I am a secondary drama teacher in the final stages of my NQT year in a school where I am desperately unhappy. I aim to complete my NQT year and leave. I intend to move from Essex to Hampshire for personal reasons and if I fail to secure a permanent position in a school there, I will undertake supply teaching. Will I still be entitled to my golden hello of Pounds 2,500 if I leave after my NQT year and go ahead with supply teaching? If I cannot get supply work for my subject, does this mean that the golden hello becomes void if I take a break until I find a secure teaching position?
Here are the rules on golden hellos from the Training and Development Agency website (www.tda.gov.uk):
- The applicant must hold qualified teacher status. Teachers must apply within 12 months of successfully completing their induction year.
- Eligible teachers must be employed by a local authority or school to teach in a secondary maintained school, a secondary maintained or non-maintained special school or an academy in England. Supply teachers employed by private agencies are not eligible.
- Teachers must be employed to teach the subject for which they trained.
This means that you have 12 months after completing induction within which to apply for your golden hello. You don't have to be in the same school, but supply teachers are not eligible, so you must have a contract with one of the institutions mentioned above.
I'm in the middle of writing a supporting statement. Since a lot of emphasis is placed on this part of the application process, I wondered if you could provide me with any tips.
The supporting statement is your chance to explain why you want the post and why you should be appointed. It is important to make sure that it relates to the post and the institution where the job is. If all your experience has been in inner-city schools and you are applying for a post in a market town, explain the change in direction.
Start with your strongest points and finish with something in your favour, while placing the less helpful points, such as a lack of experience if you are seeking promotion, somewhere in the middle.
I would beware of appearing to be obsessed with any issue or teaching technique that might alienate the reader. Show you have done some homework about the employer and the responsibilities for the post. If you are called for interview, you can use your supporting statement as a starting point. But you must be able to substantiate everything you have written. Any exaggeration will haunt you at interview.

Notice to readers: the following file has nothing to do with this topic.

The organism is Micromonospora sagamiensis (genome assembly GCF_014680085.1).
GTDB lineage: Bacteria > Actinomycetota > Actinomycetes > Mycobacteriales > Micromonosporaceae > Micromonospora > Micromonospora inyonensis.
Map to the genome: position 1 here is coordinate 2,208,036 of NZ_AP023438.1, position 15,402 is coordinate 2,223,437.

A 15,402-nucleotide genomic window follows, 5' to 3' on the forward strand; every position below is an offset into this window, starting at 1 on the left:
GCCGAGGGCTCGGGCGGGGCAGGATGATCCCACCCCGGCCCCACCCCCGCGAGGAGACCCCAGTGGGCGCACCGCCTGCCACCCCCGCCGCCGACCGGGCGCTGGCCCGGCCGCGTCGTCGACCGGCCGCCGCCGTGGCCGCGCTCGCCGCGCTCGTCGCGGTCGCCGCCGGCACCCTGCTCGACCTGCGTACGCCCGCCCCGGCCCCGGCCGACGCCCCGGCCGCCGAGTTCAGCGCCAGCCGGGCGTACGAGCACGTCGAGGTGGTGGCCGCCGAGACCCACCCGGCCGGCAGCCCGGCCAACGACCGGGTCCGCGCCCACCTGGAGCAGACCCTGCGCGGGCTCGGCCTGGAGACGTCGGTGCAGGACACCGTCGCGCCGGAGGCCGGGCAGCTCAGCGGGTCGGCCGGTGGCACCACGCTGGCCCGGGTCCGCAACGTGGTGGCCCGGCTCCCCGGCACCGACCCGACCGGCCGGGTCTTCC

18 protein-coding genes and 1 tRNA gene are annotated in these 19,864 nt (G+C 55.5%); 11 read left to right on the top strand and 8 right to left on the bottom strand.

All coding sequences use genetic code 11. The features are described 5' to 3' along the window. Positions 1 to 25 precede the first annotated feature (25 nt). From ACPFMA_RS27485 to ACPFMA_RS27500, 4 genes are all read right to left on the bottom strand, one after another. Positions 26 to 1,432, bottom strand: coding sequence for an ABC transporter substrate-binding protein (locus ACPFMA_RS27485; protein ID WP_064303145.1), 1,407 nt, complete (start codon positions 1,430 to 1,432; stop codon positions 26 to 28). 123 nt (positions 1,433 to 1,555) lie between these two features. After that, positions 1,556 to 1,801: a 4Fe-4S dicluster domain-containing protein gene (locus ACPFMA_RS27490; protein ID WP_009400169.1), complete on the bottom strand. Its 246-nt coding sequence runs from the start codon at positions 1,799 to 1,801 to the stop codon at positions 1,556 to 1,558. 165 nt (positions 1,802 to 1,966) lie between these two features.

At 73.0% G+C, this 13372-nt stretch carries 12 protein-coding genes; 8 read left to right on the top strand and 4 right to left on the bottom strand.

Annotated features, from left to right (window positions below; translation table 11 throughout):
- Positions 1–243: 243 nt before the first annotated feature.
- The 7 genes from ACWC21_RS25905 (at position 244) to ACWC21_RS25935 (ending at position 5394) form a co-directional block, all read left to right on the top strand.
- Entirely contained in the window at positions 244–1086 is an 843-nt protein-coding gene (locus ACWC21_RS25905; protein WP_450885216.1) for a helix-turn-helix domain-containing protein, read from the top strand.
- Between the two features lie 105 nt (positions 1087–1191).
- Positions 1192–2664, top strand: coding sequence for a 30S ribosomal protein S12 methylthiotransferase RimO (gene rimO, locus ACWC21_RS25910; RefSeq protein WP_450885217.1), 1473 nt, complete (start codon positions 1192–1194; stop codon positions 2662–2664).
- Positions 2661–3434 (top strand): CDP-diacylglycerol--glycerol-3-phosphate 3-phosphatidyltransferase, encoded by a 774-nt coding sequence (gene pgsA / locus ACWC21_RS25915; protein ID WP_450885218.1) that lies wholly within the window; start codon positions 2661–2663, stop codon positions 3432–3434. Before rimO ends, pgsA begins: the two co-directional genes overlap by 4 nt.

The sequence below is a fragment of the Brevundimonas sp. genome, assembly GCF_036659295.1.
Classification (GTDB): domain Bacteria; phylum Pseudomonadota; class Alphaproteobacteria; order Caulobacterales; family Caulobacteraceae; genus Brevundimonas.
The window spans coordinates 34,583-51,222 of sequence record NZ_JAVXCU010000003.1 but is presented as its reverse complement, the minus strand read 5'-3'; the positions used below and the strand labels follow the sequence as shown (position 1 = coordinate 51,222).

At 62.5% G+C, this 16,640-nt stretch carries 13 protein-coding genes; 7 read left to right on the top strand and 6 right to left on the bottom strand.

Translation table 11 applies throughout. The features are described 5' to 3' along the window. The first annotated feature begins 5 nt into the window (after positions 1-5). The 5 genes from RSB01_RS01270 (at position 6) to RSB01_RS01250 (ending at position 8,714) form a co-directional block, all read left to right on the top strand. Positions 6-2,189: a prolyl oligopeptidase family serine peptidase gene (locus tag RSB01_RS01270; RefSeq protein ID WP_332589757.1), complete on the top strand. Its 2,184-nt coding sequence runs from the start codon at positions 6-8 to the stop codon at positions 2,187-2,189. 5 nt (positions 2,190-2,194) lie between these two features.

- John Howson
John Howson worked as a secondary school teacher in London for seven years before moving into teacher training. He is now a recruitment analyst and visiting professor of education at Oxford Brookes University.
I have young children so would like to start my teaching career working part-time. Would induction take longer than a year if I did? In the present economic climate and uncertain job market, could I do induction via supply teaching?
The economic climate is bound to have an effect on the job situation in private schools as parents find that they can't afford the fees.
Losing pupils means losing income and so inevitably there will be a squeeze on jobs. Famous high status schools with good financial management will weather the storm, but others are risky.
The state sector is a much safer bet, especially as state schools' income will rise from the influx of children from private schools.
You will be safest with a permanent contract, but schools rarely give these to new teachers working part-time. Indeed, some schools have a policy of giving all new teachers a temporary contract, which is unfair.
Part-time work is not easy to come by, so you need to start looking now and telling everyone you know.
The induction period lasts for the equivalent of a school year, so if you're working two and a half days a week it'll take two years to complete.
You can do induction on supply but only if you have a contract for a term. You can't rely on supply work: there will be days when five schools want you and weeks when the phone never rings, depending on where you live and the time of year.
Childcare can be a nightmare when you're on supply too. There is a lot to think about and no easy answers - but well done for planning ahead.
I have been asked to do one lunch duty a week, but I need that time to get ready for the afternoon's lessons. Do I have to?
The School Teachers' Pay and Conditions document (which state schools follow) says that teachers should not be required to undertake midday supervision, and shall be allowed a break of reasonable length either between school sessions or between the hours of 12 and 2pm. So, no, you don't have to do lunch duty. Simply explain your reasoning: that you are prioritising quality teaching and learning.
- Sara Bubb
Sara Bubb was a primary teacher before becoming a teacher trainer. She is now an education consultant, lectures at the Institute of Education in London and has written extensively on induction and professional development.